This shelter is an especially good idea if you’re forced to dig it out with manual labor or the soil on your property is very difficult to dig, period.

Aside from the initial dig, the rest of the construction is quite straightforward and well within reach of the average DIYer. Find out how right here.

5. Low-Cost Plywood Box Shelter

Everyone who has the money and access to resources would certainly prefer their shelter to be made out of lead, steel, or at least concrete.

The truth of the matter is that life gets in the way, and most of us are budgeting our resources for other things that we know we will need, not a shelter that we pray to God will never have to need.

But, this sentiment does not mean you cannot prepare against an unlikely, but still apocalyptic, disaster…

For decades, the government has been refining plans that will allow families to make entirely effective fallout protection using nothing more than plywood and other common, inexpensive building materials.

Even if you want a fallout shelter as a just-in-case option for relatively short-term scenarios, this is still a good one. Learn how to make it here.

6. Basement Concrete Block Shelter

For many preppers, the ideal shelter is one that is inside and accessible from your very own home.

There are practical and emotional reasons for doing so, but it is difficult to deny how attractive such an option is if it can be pulled off. Luckily, it can be, and perhaps cheaper than you think.

This plan is an improvement that can be installed in any finished or unfinished basement with a solid floor using nothing more than concrete blocks.

The good thing about this shelter is that it can do double duty as a tornado shelter and it will provide another measure of blast protection in the case of a near nuclear strike. Link.

7. Lean-To Fallout Shelter

If you want to ensure your family has protection from fallout but don’t want to spend big on shelter that may (or may not) save you from the devastating effects of a blast and you want to put the shelter together quickly over a weekend, this lean-to style fallout shelter might be the best fit for you.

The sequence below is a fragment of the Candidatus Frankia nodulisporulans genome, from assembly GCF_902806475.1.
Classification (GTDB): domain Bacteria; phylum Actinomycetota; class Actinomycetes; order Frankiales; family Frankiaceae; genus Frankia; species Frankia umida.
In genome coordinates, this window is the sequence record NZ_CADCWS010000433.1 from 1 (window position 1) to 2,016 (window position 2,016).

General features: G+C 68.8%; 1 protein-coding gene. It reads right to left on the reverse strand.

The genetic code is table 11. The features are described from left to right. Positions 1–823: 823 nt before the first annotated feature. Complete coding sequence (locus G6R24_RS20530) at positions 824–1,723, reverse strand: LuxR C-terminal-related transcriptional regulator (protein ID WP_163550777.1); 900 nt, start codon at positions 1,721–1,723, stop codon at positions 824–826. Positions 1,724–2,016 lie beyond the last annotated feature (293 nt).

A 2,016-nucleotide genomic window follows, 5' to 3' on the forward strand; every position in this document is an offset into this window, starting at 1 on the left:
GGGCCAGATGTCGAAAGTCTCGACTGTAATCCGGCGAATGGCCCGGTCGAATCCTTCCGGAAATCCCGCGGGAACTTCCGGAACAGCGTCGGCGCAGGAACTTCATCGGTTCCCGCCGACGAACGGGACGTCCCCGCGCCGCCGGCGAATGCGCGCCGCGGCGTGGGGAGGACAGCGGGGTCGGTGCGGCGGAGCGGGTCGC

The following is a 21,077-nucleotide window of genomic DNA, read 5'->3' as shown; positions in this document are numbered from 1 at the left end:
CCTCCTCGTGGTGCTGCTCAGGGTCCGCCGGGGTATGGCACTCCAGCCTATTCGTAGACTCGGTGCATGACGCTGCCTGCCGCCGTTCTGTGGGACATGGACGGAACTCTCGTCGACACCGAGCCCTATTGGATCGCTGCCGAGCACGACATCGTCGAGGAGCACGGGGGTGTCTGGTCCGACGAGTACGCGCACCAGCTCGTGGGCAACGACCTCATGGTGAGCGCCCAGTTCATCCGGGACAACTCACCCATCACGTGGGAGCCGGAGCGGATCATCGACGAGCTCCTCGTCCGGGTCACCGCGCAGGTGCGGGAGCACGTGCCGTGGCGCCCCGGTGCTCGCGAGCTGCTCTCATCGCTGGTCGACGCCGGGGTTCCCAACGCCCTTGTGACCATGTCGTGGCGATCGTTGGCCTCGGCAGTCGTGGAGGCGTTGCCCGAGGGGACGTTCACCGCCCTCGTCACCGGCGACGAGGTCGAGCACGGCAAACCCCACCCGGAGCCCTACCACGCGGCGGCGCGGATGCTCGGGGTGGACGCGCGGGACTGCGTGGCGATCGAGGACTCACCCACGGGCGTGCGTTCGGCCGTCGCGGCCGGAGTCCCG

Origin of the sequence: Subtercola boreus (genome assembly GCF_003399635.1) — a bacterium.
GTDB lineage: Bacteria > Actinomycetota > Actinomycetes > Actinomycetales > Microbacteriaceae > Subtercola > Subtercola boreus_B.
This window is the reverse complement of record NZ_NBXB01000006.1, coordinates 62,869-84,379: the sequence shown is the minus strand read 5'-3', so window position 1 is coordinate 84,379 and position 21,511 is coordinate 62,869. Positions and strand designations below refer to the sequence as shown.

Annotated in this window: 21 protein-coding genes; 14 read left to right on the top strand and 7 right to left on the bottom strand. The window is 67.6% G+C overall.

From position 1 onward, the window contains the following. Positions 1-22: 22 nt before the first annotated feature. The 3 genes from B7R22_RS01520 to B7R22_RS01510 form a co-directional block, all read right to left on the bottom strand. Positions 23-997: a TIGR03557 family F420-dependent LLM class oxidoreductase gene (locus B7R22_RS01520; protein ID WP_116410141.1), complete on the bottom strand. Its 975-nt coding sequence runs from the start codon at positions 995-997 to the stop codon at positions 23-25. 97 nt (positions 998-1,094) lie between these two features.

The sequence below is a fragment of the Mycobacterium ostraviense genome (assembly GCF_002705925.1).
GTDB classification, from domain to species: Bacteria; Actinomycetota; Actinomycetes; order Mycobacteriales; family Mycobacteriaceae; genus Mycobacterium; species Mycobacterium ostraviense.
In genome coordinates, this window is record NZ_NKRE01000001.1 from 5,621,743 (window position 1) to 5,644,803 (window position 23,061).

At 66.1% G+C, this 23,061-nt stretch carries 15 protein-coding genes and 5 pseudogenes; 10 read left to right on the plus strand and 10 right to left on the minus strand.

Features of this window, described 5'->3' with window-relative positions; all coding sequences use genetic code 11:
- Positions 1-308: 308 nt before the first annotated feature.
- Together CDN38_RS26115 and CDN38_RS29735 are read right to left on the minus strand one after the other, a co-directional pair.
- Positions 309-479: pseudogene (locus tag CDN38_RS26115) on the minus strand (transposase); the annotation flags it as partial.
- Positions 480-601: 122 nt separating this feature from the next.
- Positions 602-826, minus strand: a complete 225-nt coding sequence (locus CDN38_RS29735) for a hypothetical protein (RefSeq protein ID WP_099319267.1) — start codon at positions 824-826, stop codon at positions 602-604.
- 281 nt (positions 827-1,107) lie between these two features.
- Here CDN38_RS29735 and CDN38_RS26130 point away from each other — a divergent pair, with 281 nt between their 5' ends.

Using simple materials and basic construction techniques, this is one shelter that can easily be constructed against a single wall in your basement, or even outside your home against an exterior wall.

It is definitely more cramped compared to some of the other larger shelters on this list that allow for more creature comfort and other equipment, but it will do the job of protecting your family for a short-term stay that will allow the worst of the radiation to subside in the immediate aftermath. Get the plans here.

8. Outside Concrete Shelter

Concrete is one of the very best materials for your fallout shelter if you can afford to implement it.

Although it is not quite as effective as steel, it does work well and is far more affordable and generally easier to work with.

If you want a larger outside fallout shelter for a sizable group or larger family, this is a great plan.

Once more, aside from the digging, this is work that a crafty person could do mostly by themselves if they have the prerequisite skills for setting and building with concrete.

I say this is probably the shelter design with the best overall protection factor at a modest cost. Get it here.

9. Brick Underground Shelter

Brick has much in common with concrete when it comes to radiation protection factors, but brick is still the material of choice for some people by default due to access, having a supply on hand, or any number of other reasons.

If you are one of these people, there’s no reason why you can’t make your fallout shelter from bricks instead of concrete.

You’ll probably recognize the design as similar to some of the other ones utilized in concrete blocks or poured concrete on this list, and that’s by design.